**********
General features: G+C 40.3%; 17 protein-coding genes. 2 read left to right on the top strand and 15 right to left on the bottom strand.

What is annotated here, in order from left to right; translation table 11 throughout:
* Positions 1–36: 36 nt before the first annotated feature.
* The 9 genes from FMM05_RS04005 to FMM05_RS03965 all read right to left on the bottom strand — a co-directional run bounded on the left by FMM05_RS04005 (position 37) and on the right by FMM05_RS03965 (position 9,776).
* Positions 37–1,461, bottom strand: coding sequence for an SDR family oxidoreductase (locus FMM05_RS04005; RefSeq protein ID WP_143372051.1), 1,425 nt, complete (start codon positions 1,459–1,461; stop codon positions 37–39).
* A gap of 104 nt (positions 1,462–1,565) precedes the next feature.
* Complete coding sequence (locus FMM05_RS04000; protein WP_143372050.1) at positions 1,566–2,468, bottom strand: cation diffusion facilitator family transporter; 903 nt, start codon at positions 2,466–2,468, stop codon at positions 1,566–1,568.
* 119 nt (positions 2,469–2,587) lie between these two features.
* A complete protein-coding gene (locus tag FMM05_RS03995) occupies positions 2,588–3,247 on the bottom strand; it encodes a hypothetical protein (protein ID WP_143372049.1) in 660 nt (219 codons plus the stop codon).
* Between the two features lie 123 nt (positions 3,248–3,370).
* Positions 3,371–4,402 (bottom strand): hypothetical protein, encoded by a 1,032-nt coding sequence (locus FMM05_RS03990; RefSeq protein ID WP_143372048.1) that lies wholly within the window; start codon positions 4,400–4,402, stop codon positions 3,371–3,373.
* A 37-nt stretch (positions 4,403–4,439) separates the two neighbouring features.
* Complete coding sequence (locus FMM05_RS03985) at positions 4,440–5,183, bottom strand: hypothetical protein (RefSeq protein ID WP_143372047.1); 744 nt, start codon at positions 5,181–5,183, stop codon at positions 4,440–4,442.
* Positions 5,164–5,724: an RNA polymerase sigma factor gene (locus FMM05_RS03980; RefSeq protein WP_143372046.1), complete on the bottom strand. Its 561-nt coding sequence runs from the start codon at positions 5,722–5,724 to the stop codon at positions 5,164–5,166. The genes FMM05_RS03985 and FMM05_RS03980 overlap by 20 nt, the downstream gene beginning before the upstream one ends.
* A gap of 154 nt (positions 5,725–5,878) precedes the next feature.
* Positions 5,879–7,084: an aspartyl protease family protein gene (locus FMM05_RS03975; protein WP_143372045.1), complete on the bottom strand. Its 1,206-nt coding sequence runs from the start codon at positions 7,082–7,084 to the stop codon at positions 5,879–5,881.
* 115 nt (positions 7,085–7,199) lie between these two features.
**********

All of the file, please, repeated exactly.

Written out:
General features: G+C 40.3%; 17 protein-coding genes. 2 read left to right on the top strand and 15 right to left on the bottom strand.

What is annotated here, in order from left to right; translation table 11 throughout:
* Positions 1–36: 36 nt before the first annotated feature.
* The 9 genes from FMM05_RS04005 to FMM05_RS03965 all read right to left on the bottom strand — a co-directional run bounded on the left by FMM05_RS04005 (position 37) and on the right by FMM05_RS03965 (position 9,776).
* Positions 37–1,461, bottom strand: coding sequence for an SDR family oxidoreductase (locus FMM05_RS04005; RefSeq protein ID WP_143372051.1), 1,425 nt, complete (start codon positions 1,459–1,461; stop codon positions 37–39).
* A gap of 104 nt (positions 1,462–1,565) precedes the next feature.
* Complete coding sequence (locus FMM05_RS04000; protein WP_143372050.1) at positions 1,566–2,468, bottom strand: cation diffusion facilitator family transporter; 903 nt, start codon at positions 2,466–2,468, stop codon at positions 1,566–1,568.
* 119 nt (positions 2,469–2,587) lie between these two features.
* A complete protein-coding gene (locus tag FMM05_RS03995) occupies positions 2,588–3,247 on the bottom strand; it encodes a hypothetical protein (protein ID WP_143372049.1) in 660 nt (219 codons plus the stop codon).
* Between the two features lie 123 nt (positions 3,248–3,370).
* Positions 3,371–4,402 (bottom strand): hypothetical protein, encoded by a 1,032-nt coding sequence (locus FMM05_RS03990; RefSeq protein ID WP_143372048.1) that lies wholly within the window; start codon positions 4,400–4,402, stop codon positions 3,371–3,373.
* A 37-nt stretch (positions 4,403–4,439) separates the two neighbouring features.
* Complete coding sequence (locus FMM05_RS03985) at positions 4,440–5,183, bottom strand: hypothetical protein (RefSeq protein ID WP_143372047.1); 744 nt, start codon at positions 5,181–5,183, stop codon at positions 4,440–4,442.
* Positions 5,164–5,724: an RNA polymerase sigma factor gene (locus FMM05_RS03980; RefSeq protein WP_143372046.1), complete on the bottom strand. Its 561-nt coding sequence runs from the start codon at positions 5,722–5,724 to the stop codon at positions 5,164–5,166. The genes FMM05_RS03985 and FMM05_RS03980 overlap by 20 nt, the downstream gene beginning before the upstream one ends.
* A gap of 154 nt (positions 5,725–5,878) precedes the next feature.
* Positions 5,879–7,084: an aspartyl protease family protein gene (locus FMM05_RS03975; protein WP_143372045.1), complete on the bottom strand. Its 1,206-nt coding sequence runs from the start codon at positions 7,082–7,084 to the stop codon at positions 5,879–5,881.
* 115 nt (positions 7,085–7,199) lie between these two features.